What Happens if You Violate a Restraining Order in New Jersey?

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Restraining orders are important documents that aim to protect victims of violence, stalking, and harassment. A victim of abuse can file a petition for a restraining order to prevent further violence and distress. It can give them a sense of relief both emotionally and physically, and deter the abuser from contacting them or engaging in further violence. However, they are not foolproof. A person may decide to violate their restraining order for various reasons. This act can lead to severe consequences. If you are facing charges involving the violation of a restraining order work with a skilled Bergen County, New Jersey criminal defense lawyer.

What Are the Terms of a Restraining Order?

The terms and conditions of a restraining order will vary depending on where the order is filed, the judge’s determination, and the specific circumstances of the case. The following may be included in a restraining order.

  • The defendant may not attempt to contact the victim in any way
  • The defendant must maintain a distance between themselves and the victim, often anywhere from 50 to 100 yards
  • The victim may be awarded temporary custody of any children shared
  • The defendant may be required to contribute financially to the victim
  • The victim may be awarded sole possession of a shared home and the defendant may be asked to move out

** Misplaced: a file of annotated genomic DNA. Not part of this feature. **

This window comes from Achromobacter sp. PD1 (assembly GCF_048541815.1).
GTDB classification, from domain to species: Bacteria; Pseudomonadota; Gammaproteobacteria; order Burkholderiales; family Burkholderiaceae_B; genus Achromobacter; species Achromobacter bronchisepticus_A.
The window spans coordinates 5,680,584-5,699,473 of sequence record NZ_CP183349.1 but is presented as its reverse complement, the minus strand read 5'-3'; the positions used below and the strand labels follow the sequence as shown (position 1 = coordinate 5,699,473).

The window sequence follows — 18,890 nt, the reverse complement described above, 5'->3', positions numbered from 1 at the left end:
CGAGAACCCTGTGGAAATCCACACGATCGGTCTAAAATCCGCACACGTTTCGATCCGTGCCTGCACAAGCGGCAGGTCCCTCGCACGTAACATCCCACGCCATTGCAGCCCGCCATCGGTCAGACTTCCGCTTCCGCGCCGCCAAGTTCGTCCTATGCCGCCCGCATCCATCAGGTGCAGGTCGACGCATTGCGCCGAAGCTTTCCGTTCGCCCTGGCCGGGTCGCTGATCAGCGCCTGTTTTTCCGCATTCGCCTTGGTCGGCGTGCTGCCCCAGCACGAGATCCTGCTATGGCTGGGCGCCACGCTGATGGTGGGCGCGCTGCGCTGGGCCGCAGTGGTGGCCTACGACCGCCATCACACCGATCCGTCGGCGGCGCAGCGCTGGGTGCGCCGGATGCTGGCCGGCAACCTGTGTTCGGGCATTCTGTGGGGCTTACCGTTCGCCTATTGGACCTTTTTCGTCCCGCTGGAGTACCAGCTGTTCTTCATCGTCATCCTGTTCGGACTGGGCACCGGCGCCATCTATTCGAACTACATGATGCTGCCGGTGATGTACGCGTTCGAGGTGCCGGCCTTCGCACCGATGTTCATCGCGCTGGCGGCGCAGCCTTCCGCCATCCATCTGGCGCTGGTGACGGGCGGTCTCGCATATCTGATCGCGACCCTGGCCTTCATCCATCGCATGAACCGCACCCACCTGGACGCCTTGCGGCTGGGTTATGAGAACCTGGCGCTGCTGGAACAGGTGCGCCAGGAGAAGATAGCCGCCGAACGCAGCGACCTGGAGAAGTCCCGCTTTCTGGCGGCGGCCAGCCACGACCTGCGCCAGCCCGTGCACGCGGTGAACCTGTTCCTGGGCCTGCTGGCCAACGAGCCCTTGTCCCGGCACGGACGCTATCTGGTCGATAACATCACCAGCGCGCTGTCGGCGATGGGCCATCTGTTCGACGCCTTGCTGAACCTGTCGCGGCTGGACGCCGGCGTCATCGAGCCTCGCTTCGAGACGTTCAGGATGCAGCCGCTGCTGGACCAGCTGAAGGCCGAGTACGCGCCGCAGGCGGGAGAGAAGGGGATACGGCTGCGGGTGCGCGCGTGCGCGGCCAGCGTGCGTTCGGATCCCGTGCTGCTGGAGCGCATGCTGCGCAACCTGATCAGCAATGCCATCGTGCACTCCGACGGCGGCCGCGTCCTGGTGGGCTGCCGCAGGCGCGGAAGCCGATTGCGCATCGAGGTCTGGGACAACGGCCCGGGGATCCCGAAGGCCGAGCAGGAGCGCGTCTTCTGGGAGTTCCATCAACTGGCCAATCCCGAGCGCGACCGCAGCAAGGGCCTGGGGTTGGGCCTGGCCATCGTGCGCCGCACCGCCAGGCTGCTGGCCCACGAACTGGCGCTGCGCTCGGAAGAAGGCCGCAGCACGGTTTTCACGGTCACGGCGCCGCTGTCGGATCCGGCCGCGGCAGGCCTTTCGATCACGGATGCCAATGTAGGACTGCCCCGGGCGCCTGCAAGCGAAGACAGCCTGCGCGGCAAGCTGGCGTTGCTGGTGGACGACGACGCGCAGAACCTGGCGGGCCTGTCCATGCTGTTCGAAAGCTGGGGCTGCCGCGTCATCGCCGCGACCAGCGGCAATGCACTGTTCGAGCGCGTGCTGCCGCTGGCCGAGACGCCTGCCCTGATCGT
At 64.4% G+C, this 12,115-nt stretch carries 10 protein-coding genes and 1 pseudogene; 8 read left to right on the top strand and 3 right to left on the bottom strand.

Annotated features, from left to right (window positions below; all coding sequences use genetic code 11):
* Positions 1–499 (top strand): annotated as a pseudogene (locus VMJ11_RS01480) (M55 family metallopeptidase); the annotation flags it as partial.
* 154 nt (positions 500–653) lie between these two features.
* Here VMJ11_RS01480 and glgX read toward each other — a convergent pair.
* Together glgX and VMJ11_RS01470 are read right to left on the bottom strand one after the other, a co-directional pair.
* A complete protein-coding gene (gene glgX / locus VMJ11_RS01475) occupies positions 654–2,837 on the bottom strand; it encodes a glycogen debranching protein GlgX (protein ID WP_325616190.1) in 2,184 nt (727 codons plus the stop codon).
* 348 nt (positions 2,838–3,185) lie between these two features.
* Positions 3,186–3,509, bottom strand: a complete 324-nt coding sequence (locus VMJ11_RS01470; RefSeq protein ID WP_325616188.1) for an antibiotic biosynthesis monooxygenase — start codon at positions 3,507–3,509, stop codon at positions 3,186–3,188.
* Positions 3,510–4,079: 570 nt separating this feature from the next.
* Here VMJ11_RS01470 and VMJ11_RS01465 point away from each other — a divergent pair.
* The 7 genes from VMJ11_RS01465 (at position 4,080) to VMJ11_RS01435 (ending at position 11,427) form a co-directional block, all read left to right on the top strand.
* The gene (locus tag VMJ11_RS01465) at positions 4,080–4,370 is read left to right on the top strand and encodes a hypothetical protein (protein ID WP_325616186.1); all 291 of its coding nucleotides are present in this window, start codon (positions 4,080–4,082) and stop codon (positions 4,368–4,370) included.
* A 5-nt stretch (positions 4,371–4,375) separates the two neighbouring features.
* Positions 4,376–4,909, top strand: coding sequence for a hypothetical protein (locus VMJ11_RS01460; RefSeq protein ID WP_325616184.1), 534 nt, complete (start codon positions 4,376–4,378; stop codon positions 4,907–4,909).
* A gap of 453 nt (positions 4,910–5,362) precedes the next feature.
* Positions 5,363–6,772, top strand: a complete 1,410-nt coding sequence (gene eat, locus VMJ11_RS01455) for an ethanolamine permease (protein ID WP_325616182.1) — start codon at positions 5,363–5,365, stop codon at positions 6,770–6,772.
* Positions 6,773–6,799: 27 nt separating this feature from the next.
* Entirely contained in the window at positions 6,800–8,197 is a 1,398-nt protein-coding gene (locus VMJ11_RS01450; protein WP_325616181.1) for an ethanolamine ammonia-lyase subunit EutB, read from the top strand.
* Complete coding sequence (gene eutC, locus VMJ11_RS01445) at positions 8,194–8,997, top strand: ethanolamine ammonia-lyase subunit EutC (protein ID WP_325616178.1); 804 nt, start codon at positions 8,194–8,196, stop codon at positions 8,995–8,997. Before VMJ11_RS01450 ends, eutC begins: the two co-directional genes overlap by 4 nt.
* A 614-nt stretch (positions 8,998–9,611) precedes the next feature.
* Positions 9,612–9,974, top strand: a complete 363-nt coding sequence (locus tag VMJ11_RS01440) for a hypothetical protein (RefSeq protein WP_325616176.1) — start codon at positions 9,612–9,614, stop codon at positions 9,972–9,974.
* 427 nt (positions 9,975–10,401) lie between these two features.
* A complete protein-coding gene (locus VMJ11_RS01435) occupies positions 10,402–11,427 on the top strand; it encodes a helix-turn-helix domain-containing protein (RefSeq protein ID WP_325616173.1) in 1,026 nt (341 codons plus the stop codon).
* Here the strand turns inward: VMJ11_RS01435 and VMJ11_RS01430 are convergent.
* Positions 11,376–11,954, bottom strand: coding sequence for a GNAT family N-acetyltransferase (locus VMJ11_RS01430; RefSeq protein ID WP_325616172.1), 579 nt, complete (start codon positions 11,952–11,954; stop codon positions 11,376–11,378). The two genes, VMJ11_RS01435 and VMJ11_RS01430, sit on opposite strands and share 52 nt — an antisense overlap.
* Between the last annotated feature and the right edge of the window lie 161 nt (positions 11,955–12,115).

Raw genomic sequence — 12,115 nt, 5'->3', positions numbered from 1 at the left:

What Types of Restraining Orders Exist in NJ?

There are generally two types of restraining orders that are issued and recognized by New Jersey state law. Which kind you are given will depend on your circumstances and the details of your situation.

Temporary restraining order: A temporary restraining order or TRO can be issued almost immediately after it is requested. If a judge evaluates the situation and determines that a restraining order is necessary to protect the victim from harm they can grant one. A victim can request a TRO in person or with sworn testimony from themselves or a representative. Any TRO granted is valid only until the hearing for a permanent or final restraining order.

Final restraining order: Final restraining orders can be granted after a hearing where both parties are present. Both the victim and defendant must present their case using witness testimony, evidence, and more. If one is granted, a final restraining order can last for an indefinite amount of time.

What Are the Penalties if You Violate a Restraining Order?

When a person violates their restraining order they are opening themselves up to a slew of consequences. Depending on the specific situation they can face various penalties. Violating any terms of the protective order can cause someone to face contempt charges for going against a court order. If they committed a further assault their charges could be even more dire. The following are general charges for violating a restraining order.

  • First offense: Fines of $1,000 and up to 6 months in jail
  • Second offense: Fines and a mandatory minimum of 30 days in jail
  • Subsequent offenses: Potentially a fourth-degree indictment, fines of $10,000, and up to 18 months in jail
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